Posts Tagged ‘Adrianne Lenker’

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A mere three months after the release of their critically-acclaimed “U.F.O.F”., Big Thief have announced a second LP this year. “Two Hands” will be released on October 11th via 4AD Records and its first scorching single “Not.”

Recorded 30 miles outside El Paso at Sonic Ranch Studio — surrounded by 3,000 acres of pecan nut orchards — the Brooklyn band called Two Hands “the earth twin” to its sister record U.F.O.F., known as “the celestial twin” (that LP was recorded in a cabin in the woods of Washington State). The new album was recorded live with almost no overdubs, giving it a really raw desert feel.

“Two Hands has the songs that I’m the most proud of; I can imagine myself singing them when I’m old,” vocalist Adrianne Lenker has said in a statement. “Musically and lyrically, you can’t break it down much further than this. It’s already bare-bones.” It’s our 4th record, Two Hands. . We started making this the week after making U.F.O.F. it’s hard to put into words how much this one means to us. we are so proud of it and we are so steamed up to share it with you all. once again, Dom Monks on the board and Andrew Sarlo in the producers seat.

‘Not’ by Big Thief, from their upcoming album ‘Two Hands’, out October 11 on 4AD Records.

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In the years since Big Thief released Masterpiece, they have become enormously popular, touring at a near-constant clip. Sophomore album Capacity was critically lauded for its ability to tell small stories that spoke to a universal truth, and lead songwriter Adrianne Lenker is now widely regarded as one of the most technically skilled and lyrically incisive musicians to emerge over the past five years. Her affect is often described as “mystical,” and her songs have the predictive quality of an oracle,  she can tell the story of an entire life in under five minutes.

Cycles fascinate Lenker. Her most recent solo album, 2018’s abysskiss, opens with “Terminal Paradise,” a song about energy transference or reincarnation. “See my death become a trail/ And the trail leads to a flower/ I will blossom in your sail/ Every dreamed and waking hour,” she sings. A reworked version of the song appears on Big Thief’s new album, U.F.O.F., as does abysskiss track “From.” This is Big Thief’s first album for 4AD Records and it’s being billed as their most collaborative to date, but the re-imagining of two of Lenker’s solo tracks emphasizes how inextricably tied to her vision this band really is.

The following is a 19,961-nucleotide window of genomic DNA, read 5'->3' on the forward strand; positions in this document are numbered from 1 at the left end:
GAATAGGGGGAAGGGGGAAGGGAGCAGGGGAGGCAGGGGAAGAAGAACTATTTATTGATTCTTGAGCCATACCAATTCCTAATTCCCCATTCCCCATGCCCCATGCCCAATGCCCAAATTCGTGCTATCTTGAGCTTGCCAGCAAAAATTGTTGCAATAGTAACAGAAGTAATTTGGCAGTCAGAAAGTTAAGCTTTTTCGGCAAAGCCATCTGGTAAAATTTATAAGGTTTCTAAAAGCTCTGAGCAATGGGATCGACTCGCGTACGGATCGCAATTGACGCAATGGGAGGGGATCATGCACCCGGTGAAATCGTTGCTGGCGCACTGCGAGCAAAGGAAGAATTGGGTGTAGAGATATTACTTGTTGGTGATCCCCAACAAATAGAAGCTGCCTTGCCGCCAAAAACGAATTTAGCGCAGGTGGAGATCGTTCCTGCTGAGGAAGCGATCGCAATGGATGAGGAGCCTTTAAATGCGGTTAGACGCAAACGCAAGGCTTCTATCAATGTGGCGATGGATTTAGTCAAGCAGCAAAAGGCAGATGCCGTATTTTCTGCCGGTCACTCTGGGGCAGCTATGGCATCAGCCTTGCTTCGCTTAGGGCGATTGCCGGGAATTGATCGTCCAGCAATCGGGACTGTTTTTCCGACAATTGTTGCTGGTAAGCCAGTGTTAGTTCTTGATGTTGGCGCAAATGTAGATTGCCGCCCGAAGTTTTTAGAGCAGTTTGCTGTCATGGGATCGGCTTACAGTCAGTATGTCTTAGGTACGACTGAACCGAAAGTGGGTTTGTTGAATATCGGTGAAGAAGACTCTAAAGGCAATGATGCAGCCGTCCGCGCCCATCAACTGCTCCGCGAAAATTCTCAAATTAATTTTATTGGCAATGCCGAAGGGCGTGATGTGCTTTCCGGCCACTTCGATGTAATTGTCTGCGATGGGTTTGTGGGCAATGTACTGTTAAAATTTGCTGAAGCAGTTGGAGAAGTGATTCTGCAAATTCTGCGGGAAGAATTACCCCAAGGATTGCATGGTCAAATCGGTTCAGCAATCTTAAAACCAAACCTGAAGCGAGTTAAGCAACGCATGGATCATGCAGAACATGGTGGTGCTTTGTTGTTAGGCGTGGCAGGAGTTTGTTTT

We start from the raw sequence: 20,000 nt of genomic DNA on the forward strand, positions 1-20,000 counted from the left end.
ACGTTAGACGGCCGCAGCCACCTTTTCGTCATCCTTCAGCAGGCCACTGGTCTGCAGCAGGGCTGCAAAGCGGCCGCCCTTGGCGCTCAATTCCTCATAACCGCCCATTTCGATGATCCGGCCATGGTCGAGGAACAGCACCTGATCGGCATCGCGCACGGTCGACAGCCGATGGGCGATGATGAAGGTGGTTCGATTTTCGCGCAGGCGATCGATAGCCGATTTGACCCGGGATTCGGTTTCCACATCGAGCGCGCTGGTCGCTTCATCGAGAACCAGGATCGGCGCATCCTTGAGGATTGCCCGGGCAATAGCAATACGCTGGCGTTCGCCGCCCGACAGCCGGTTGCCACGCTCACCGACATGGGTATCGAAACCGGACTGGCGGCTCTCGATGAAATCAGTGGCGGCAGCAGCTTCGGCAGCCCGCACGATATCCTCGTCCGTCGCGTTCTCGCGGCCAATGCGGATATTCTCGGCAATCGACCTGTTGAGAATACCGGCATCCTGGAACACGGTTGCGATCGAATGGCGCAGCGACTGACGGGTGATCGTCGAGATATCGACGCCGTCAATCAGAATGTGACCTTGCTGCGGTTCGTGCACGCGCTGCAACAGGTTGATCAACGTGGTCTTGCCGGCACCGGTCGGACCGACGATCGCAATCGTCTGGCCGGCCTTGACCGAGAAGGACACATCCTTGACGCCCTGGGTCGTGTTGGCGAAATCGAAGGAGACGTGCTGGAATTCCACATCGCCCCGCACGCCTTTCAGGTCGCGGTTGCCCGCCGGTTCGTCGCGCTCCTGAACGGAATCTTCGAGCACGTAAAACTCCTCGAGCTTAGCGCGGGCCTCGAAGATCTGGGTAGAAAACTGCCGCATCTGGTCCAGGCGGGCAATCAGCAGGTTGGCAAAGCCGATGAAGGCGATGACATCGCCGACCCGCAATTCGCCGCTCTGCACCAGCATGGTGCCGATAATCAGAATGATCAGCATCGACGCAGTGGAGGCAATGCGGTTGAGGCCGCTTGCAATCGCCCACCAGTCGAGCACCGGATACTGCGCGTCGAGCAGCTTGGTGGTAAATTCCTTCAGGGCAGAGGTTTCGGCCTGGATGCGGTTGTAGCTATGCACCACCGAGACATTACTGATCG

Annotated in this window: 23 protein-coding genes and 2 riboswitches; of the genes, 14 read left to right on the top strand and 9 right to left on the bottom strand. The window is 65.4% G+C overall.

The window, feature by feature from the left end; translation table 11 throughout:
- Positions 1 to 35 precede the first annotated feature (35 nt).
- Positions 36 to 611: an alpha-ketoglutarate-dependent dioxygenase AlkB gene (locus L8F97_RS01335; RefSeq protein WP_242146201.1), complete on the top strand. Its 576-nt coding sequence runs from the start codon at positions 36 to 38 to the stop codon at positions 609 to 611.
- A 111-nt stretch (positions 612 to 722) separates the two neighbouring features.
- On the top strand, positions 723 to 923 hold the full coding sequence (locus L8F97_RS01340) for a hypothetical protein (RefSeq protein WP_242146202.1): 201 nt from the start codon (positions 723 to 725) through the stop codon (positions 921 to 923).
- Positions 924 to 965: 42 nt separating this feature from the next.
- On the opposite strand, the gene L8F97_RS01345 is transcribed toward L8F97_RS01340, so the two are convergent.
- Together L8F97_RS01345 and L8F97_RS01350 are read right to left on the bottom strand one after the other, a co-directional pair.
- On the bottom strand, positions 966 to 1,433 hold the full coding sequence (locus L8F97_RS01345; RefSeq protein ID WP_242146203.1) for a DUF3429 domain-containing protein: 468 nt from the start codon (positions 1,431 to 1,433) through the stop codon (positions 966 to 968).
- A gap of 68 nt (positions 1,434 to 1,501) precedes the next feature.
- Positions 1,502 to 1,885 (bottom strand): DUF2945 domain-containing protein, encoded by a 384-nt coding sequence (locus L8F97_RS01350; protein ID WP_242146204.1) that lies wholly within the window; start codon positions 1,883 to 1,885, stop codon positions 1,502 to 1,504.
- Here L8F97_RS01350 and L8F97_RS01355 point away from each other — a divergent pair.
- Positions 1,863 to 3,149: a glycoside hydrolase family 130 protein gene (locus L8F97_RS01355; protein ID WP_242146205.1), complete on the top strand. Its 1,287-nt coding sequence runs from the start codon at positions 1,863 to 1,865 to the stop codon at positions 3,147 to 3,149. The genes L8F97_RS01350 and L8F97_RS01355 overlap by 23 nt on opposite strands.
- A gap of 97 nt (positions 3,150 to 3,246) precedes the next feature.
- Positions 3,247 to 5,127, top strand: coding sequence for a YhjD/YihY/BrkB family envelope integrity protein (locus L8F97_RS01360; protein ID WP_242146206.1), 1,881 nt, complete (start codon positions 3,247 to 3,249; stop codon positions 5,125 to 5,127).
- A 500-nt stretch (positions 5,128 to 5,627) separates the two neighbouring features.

Though Lenker, guitarist Buck Meek, and bassist Max Oleartchik all attended the prestigious Berklee School Of Music, both Masterpiece and Capacity favored deceptively simple song structures over noodly, dense arrangements. U.F.O.F. maintains that sense of ease, but it is more impressionistic and more exploratory than the band’s previous work. Opening song “Contact” is slow and somber from the outset, but it descends into chaotic improvisation soon after. This album is, to put it plainly, loose and jammy at certain moments, which is the result of so much time spent on the road. Lenker is prolific, and writing on tour is as much a necessity as it is a method of self-preservation. “I’m not nervous to open up into that place,” she said of writing in front of her band mates during in-between moments on tour. “If I couldn’t write in front of them, I’m not sure how much I would write at all, because I’m always with them.”

It’s a crisis of capitalism that in order to flourish as a musician one must endure a relentless touring schedule, but through Lenker’s gaze, there’s something unquestionably romantic about her vagabondish lifestyle. On “Century,” she captures memories in short, bright flashes while James Krivchenia’s drums pitter patter like a gentle storm: “Dogs eyes/ In the headlights on the driveway/ Cool autumn rain/ Bugs died/ On your windshield on the freeway/ Wonder if you’ll be the same.” Still, transience means saying goodbye over and over again, and there is a sadness underlying many of the songs on U.F.O.F. The title track’s melody shifts with the changing wind as Lenker bids farewell to a “UFO friend,” her words dripping out in rapid succession, like a leaky faucet. Lenker’s best songs can often read as wordy on paper, a little bit overstuffed. When she sings, though, they tumble forth as if conjured from someplace outside of the atmosphere. It’s hypnotic.

That Big Thief were inspired by New Age music while writing this album is no great surprise. The natural world, and the forces that guide it, have always been of interest to this band, and though many of their songs address anonymous women (Jodi, Betsy, Caroline, Violet, and Jenni in the case of this album) they invoke Mother Earth with unrelenting regularity. Single “Cattails” contemplates nature’s steadfast hold, the elements that remain long after someone beloved passes away. In grief, it is only human to seek out places that remind you of the person you lost, and Big Thief lean into that instinct here: “With your wrinkled hands/ And your silver hair/ Leaving here soon and you know where/ To where the cattail sways/ With the lonesome loon/ You’ll be riding that train in late June.”